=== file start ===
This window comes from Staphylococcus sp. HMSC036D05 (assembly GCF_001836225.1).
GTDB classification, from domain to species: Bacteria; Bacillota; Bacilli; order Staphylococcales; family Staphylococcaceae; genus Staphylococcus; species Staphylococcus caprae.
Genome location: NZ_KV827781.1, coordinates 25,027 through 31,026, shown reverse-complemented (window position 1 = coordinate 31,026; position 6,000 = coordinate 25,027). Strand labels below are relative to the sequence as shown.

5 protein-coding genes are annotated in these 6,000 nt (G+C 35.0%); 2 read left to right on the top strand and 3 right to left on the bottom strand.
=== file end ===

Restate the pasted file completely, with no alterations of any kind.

This window comes from Staphylococcus sp. HMSC036D05 (assembly GCF_001836225.1).
GTDB classification, from domain to species: Bacteria; Bacillota; Bacilli; order Staphylococcales; family Staphylococcaceae; genus Staphylococcus; species Staphylococcus caprae.
Genome location: NZ_KV827781.1, coordinates 25,027 through 31,026, shown reverse-complemented (window position 1 = coordinate 31,026; position 6,000 = coordinate 25,027). Strand labels below are relative to the sequence as shown.

5 protein-coding genes are annotated in these 6,000 nt (G+C 35.0%); 2 read left to right on the top strand and 3 right to left on the bottom strand.